After watching the short documentary type show, the writer "found myself despairing about the state of the world and, in prayer, began asking God if He was really in control and what sort of days were we living in. I felt in my spirit that He replied to my prayer by saying that indeed He was very much in control and that the days we were living in were special times when He would require Christians to be filled with integrity and to stand up for Him just like Elijah did, particularly with the prophets of Baal."

And thus the song came to be. Something to think about the next time you hear it in church or on the radio.

Where The Streets Have No Name
The inspiration for this U2 classic comes from a story that Bono heard about Belfast. In Belfast you can tell what someone's religion is and how much money they make based on what street they live on. And the further you go up the street, the more expensive the houses are, and thus, the more money the people living there have. So if someone says what street they live on, that not only tells you what kind of background they have, but you can pinpoint their income based on where on the street they live.

That stuck with Bono and he started to write a song about a place where the streets have no name.

Here is Our King
I would have never guessed where the inspiration for this song came from, but now knowing the story it does it make sense.

"Here Is Our King" was sparked as David Crowder spent two days with his eyes glued to his television set watching the deadly aftermath of the tsunami that struck on Boxing Day 2004. Watching the devastation reminded David of the depth of our fall:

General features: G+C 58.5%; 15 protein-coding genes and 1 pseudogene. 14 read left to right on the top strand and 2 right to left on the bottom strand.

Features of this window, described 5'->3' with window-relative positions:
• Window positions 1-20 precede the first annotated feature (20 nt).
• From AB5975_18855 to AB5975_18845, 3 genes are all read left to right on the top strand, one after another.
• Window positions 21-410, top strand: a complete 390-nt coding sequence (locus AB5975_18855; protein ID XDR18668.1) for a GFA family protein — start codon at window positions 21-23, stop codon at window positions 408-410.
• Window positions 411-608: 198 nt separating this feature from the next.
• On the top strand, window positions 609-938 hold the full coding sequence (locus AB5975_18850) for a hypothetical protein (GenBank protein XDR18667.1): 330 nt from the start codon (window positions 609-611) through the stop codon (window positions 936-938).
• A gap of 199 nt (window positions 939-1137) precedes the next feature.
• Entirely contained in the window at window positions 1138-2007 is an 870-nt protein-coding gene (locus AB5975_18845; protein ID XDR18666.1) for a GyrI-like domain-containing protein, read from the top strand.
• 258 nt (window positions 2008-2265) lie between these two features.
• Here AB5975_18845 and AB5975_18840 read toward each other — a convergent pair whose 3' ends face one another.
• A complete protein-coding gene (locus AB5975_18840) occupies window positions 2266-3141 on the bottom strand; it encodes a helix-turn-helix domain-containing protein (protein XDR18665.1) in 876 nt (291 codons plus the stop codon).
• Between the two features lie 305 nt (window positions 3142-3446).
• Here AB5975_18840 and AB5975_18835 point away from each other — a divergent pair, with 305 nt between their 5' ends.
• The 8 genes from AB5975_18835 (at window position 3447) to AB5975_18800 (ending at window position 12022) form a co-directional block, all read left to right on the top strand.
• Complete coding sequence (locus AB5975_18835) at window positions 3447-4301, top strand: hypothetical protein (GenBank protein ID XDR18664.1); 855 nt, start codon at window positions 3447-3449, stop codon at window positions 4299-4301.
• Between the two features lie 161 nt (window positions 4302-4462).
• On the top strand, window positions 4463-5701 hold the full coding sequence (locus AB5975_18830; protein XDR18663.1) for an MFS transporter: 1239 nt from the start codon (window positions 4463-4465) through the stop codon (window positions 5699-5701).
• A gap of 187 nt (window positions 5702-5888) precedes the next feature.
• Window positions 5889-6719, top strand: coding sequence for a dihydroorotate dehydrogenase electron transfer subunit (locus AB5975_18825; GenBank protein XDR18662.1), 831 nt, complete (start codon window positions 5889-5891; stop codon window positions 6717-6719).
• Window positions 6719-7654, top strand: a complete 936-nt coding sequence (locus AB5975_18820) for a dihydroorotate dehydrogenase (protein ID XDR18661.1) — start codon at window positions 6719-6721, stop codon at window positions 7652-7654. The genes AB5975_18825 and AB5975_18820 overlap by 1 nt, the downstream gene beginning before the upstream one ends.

"We know things aren't right, we know that things aren't as they were intended. But here is this thing that comes from the middle of the sea to bring upon us devastation and to take from us our fathers and our mothers and to pull from our hands our children and our friends and our minds cannot fit this in. It is the depth of our fall upon us. Even the ground under our feet is not right. The air we breathe is not right."

But even in the midst of the depth of our fall, we have a glimpse of what is to come:

"Here though, the hope I found in Christ miraculously expands. I believe we are part of a bigger story unfolding. I believe that the rescue of creation has been coming toward us for a long time.... He is coming to set things right. He is coming to set things straight. He is coming and this is tremendously hard to take in, but our hearts swell and this tide of hope groups and father all of this, after this brokenness, after these tears, after this fury, after this tearing that is life...finally, finally. Majesty. Here."

Something to think about the next time you sing:

The ocean is growing
The tide is coming in
Here it is.

Here is our king, here is our love
Here is our God who's come
To bring us back to Him
He is the One, He is Jesus.

Watch for the next post in this series "How The Songs Changed The Writers" coming soon!

Wednesday, October 11, 2006

Music Speaks Part One

For the first time on this little webspace called "Divine Contradiction" I'm going to be doing a series of posts titled "Music Speaks". Here's the first instalment:

What's Their Story?
Last week at College and Careers we had a time of praise and worship. As I flipped through the song book and took notice of many songs that have met me in different places of my life, I couldn't help but wonder "what's their story?"

Who is Marsha Stevens and what inspired her to write "For Those Tears I Died"?

"You said You'd come and share my sorrows
You said You'd be there for my tomorrows
I came so close to sending You away."

When she wrote this was she sitting alone in a hospital room? At a graveside? What brought on the song? A time of heartbreak? A time of loss? Of pain?